We summited Lookout Peak in June, 2007 on the first day of summer under clear skies and mild temperatures. We were the only ones on the summit, and, according to the summit register, the only ones to summit for over a year.
More information and photos are available in my Lookout Peak travelogue.
Pyramid Peak, shown in the distance in photo 1 and closer in photo 2, got its name for obvious reasons. At 12, 000 plus feet, the views are probably worth the uphill slog, sometimes scrambling over rocks or slipping on loose tiny rocks known as scree, depending on which route you choose. Pyramid is considered fair game for beginning level hikers or climbers, but keep in mind that beginner means having the ability to climb certain segments locating and then using footholds and handholds in the rock. It can be hiked in one long day from the Mosquito Flats trailhead, or enjoyed from a distance on a more leisurely day near and around Ruby Lake. We chose the latter option, for this trip anyway.
Little Lakes Valley is one of the prettiest and most accessible spots in the Sierras. A series of trails lead to the nearby lakes and, beyond the maintained trails are some challenging peak scrambles. The area does not receive anywhere near the amount of traffic as the immensely popular Yosemite, which is another point in its favor. I've listed some of the lakes and trails in other tips and travelogues on this page.
Ruby Lake is a great easy dayhike and a beautiful and surprisingly uncrowded destination. From the Mosquito Flats trailhead, it is 2 miles along an easy to follow trail with only minimal elevation gain. Make sure to follow the Mono Pass fork in the trail though, or you'll end up going the wrong way. This is a great spot for a picnic or, to continue hiking, head to one of the nearby lakes. The valley area is largely flat and most hikes are an easy walk from this point.
In the first photo, you can see Ruby Lake from above, as the picture was taken from the summit of Lookout Peak. The second photo was taken from the trailhead less than a mile from the lake.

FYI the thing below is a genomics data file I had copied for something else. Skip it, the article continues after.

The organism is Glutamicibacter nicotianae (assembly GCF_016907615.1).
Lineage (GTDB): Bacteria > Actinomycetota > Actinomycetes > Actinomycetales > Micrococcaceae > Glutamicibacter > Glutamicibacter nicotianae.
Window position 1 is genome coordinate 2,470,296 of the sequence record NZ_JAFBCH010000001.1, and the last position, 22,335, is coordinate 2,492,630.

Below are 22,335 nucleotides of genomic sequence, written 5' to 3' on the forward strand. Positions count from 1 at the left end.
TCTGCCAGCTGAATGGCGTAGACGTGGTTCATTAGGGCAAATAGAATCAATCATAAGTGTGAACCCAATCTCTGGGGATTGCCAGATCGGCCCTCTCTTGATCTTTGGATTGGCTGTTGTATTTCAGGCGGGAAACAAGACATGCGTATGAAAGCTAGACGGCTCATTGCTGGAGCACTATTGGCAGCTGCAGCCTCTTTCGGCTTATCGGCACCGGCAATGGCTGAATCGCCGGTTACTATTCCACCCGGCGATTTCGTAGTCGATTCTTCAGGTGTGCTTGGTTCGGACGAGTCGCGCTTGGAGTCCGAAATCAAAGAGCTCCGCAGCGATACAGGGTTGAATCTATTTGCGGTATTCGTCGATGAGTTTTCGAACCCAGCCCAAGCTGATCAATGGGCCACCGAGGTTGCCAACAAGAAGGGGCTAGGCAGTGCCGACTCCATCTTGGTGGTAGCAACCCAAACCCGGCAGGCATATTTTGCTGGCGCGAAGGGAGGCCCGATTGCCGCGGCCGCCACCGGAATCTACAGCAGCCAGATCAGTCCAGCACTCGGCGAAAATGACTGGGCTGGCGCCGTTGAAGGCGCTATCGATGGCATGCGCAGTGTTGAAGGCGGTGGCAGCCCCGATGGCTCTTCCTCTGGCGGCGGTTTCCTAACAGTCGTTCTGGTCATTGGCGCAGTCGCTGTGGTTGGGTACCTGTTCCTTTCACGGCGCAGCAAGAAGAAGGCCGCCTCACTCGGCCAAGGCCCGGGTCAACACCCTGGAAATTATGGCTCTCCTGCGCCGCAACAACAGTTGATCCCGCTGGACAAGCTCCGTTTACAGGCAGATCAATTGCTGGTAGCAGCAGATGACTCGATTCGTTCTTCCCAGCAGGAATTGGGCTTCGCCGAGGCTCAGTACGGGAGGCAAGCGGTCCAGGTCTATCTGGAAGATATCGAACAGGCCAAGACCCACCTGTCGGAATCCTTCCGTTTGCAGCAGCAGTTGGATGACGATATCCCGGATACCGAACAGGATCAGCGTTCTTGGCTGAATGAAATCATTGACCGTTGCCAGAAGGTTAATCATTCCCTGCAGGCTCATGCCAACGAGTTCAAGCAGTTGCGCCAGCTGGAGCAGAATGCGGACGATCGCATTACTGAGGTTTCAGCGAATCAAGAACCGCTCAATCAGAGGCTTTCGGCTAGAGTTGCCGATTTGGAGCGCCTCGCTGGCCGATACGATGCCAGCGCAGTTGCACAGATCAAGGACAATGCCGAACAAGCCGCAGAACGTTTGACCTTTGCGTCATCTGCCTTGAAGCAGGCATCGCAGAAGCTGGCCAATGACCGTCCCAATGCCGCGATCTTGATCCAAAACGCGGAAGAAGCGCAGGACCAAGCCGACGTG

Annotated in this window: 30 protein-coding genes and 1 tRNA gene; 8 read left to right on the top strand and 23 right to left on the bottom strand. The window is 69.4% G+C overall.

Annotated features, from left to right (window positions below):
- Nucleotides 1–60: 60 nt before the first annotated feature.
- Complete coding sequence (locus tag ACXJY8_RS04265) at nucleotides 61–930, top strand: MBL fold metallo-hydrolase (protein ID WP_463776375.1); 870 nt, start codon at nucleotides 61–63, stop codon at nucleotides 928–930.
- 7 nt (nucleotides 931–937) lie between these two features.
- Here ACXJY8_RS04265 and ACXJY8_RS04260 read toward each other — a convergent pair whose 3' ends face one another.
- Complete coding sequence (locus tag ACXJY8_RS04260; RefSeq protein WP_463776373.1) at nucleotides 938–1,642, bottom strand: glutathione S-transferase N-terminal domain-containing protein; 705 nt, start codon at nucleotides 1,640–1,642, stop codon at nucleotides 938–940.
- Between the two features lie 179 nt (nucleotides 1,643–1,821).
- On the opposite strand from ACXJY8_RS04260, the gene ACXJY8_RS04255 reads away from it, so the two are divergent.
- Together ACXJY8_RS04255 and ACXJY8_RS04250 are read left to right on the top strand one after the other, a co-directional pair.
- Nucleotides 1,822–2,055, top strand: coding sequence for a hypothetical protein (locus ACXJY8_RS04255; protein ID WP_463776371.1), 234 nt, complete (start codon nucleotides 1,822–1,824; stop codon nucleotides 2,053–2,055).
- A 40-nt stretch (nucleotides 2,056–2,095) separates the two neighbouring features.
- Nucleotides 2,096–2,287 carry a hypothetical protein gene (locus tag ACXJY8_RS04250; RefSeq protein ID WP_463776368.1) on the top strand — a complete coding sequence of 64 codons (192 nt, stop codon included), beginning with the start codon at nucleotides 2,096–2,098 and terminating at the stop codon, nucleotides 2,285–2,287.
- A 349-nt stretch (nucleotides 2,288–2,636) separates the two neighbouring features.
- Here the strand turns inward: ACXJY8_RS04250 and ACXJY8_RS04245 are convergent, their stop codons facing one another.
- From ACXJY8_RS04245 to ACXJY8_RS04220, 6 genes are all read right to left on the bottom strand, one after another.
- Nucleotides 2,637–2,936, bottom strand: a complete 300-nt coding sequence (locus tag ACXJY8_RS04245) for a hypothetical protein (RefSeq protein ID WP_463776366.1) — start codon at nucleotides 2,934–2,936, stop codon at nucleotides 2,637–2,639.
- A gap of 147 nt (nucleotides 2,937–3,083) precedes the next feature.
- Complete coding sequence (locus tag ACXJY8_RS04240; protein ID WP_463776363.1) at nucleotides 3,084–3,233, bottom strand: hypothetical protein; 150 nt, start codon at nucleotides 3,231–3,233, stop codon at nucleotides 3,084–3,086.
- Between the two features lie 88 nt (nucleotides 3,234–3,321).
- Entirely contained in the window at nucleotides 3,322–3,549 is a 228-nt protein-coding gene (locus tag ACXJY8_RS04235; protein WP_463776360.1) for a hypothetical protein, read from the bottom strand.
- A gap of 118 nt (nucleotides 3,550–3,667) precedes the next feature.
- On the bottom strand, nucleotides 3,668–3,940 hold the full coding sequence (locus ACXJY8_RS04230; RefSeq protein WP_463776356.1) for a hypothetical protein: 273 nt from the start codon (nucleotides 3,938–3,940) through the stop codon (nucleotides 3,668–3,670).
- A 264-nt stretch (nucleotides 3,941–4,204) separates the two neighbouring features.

If you want something more challenging, head away from Ruby Lake and the valley. This is where the real fun begins as the trails end and there is a scramble over a large rock field to get further out to the peaks in the distance. About a mile and a half past Ruby Lake is a great spot by another lake whose name I don't know where glacial runoff forms a small waterfall. We passed a few hikers and a couple of campers en route to Ruby Lake, but, once past the rocks, we saw no one at all.
This was the view along the River Trail on late September afternoon, near the end of a long dayhike into the lakes above. The valley is that of the Middle Fork of the San Joaquin - in which lies the Devil's Postpile - and Mammoth Mountain is seen ahead.
One 'backdoor' to Garnet Lake is to take the River Trail up from Agnew Meadow trailhead - this is where options to Thousand Island Lake via the Pacific Crest Trail and hikes to the Minarets via Shadow Lake also begin. The River Trail comes off the Ediza Lake Trail just past Olaine Lake, where that trail drops to cross the Middle Fork of the San Joaquin. The River Trail continues to follow the eastbank of the Middle Fork up to just before Thousand Island Lake when it rejoins the Pacific Crest Trail. A few miles up, there is a small lateral trail that will climb steeply up through forested cliffs to Garnet Lake's outlet. Watch the way closely as it is not always obvious!!
There are natural craters all throughout Mammoth Mtn and this is one of them. You can hike down to the bottom. It's actually quite a whole different world. There's a murky swamp and various types of insects, birds, and plants. The other crater right next to it is much bigger and steeper and there is NO WAY that you'll be able to hike down that one.
During the summer drive on past Mammoth Lakes on Hwy 203 and go on to Devils Postpile and Rainbow Falls. Beautiful valley.
However, even in July there could still be snow, so bring a few layers.